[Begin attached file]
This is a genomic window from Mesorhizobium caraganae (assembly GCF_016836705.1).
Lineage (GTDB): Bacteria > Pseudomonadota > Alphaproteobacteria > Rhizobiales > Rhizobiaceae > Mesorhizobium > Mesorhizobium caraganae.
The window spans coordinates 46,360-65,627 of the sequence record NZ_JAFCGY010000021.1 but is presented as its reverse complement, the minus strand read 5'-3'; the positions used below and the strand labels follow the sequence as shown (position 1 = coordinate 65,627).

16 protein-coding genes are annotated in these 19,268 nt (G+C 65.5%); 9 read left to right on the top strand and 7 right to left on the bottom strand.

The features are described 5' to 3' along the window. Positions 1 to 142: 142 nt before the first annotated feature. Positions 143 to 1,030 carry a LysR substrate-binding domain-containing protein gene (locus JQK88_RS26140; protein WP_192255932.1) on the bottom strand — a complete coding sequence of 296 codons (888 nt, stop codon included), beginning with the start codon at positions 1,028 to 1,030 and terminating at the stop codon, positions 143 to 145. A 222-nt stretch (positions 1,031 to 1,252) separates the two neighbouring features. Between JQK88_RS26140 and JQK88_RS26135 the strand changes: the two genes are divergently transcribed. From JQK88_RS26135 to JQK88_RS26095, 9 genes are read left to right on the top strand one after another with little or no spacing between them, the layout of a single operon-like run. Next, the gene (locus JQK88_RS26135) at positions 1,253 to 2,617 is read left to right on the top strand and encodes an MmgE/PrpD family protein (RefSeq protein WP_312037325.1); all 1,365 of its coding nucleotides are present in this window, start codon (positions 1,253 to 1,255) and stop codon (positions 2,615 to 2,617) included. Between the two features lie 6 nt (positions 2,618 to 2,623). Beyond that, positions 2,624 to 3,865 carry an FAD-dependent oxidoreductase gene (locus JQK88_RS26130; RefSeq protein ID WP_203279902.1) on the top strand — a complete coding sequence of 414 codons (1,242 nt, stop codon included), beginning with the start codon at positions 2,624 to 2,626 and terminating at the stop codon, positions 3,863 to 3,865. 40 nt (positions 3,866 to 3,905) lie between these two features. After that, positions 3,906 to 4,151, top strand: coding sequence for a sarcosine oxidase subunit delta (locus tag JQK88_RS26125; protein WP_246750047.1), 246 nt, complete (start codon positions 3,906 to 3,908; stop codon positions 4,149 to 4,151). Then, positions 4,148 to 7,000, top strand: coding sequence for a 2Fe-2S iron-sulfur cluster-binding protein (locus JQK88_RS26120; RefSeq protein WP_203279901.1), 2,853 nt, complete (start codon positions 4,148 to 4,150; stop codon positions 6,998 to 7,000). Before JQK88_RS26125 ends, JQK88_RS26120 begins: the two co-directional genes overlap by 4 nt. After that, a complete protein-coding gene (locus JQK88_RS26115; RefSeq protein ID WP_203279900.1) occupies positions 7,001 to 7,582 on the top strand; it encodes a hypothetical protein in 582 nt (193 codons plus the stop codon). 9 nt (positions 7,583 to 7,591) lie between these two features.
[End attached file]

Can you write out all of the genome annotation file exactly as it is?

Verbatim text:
This is a genomic window from Mesorhizobium caraganae (assembly GCF_016836705.1).
Lineage (GTDB): Bacteria > Pseudomonadota > Alphaproteobacteria > Rhizobiales > Rhizobiaceae > Mesorhizobium > Mesorhizobium caraganae.
The window spans coordinates 46,360-65,627 of the sequence record NZ_JAFCGY010000021.1 but is presented as its reverse complement, the minus strand read 5'-3'; the positions used below and the strand labels follow the sequence as shown (position 1 = coordinate 65,627).

16 protein-coding genes are annotated in these 19,268 nt (G+C 65.5%); 9 read left to right on the top strand and 7 right to left on the bottom strand.

The features are described 5' to 3' along the window. Positions 1 to 142: 142 nt before the first annotated feature. Positions 143 to 1,030 carry a LysR substrate-binding domain-containing protein gene (locus JQK88_RS26140; protein WP_192255932.1) on the bottom strand — a complete coding sequence of 296 codons (888 nt, stop codon included), beginning with the start codon at positions 1,028 to 1,030 and terminating at the stop codon, positions 143 to 145. A 222-nt stretch (positions 1,031 to 1,252) separates the two neighbouring features. Between JQK88_RS26140 and JQK88_RS26135 the strand changes: the two genes are divergently transcribed. From JQK88_RS26135 to JQK88_RS26095, 9 genes are read left to right on the top strand one after another with little or no spacing between them, the layout of a single operon-like run. Next, the gene (locus JQK88_RS26135) at positions 1,253 to 2,617 is read left to right on the top strand and encodes an MmgE/PrpD family protein (RefSeq protein WP_312037325.1); all 1,365 of its coding nucleotides are present in this window, start codon (positions 1,253 to 1,255) and stop codon (positions 2,615 to 2,617) included. Between the two features lie 6 nt (positions 2,618 to 2,623). Beyond that, positions 2,624 to 3,865 carry an FAD-dependent oxidoreductase gene (locus JQK88_RS26130; RefSeq protein ID WP_203279902.1) on the top strand — a complete coding sequence of 414 codons (1,242 nt, stop codon included), beginning with the start codon at positions 2,624 to 2,626 and terminating at the stop codon, positions 3,863 to 3,865. 40 nt (positions 3,866 to 3,905) lie between these two features. After that, positions 3,906 to 4,151, top strand: coding sequence for a sarcosine oxidase subunit delta (locus tag JQK88_RS26125; protein WP_246750047.1), 246 nt, complete (start codon positions 3,906 to 3,908; stop codon positions 4,149 to 4,151). Then, positions 4,148 to 7,000, top strand: coding sequence for a 2Fe-2S iron-sulfur cluster-binding protein (locus JQK88_RS26120; RefSeq protein WP_203279901.1), 2,853 nt, complete (start codon positions 4,148 to 4,150; stop codon positions 6,998 to 7,000). Before JQK88_RS26125 ends, JQK88_RS26120 begins: the two co-directional genes overlap by 4 nt. After that, a complete protein-coding gene (locus JQK88_RS26115; RefSeq protein ID WP_203279900.1) occupies positions 7,001 to 7,582 on the top strand; it encodes a hypothetical protein in 582 nt (193 codons plus the stop codon). 9 nt (positions 7,583 to 7,591) lie between these two features.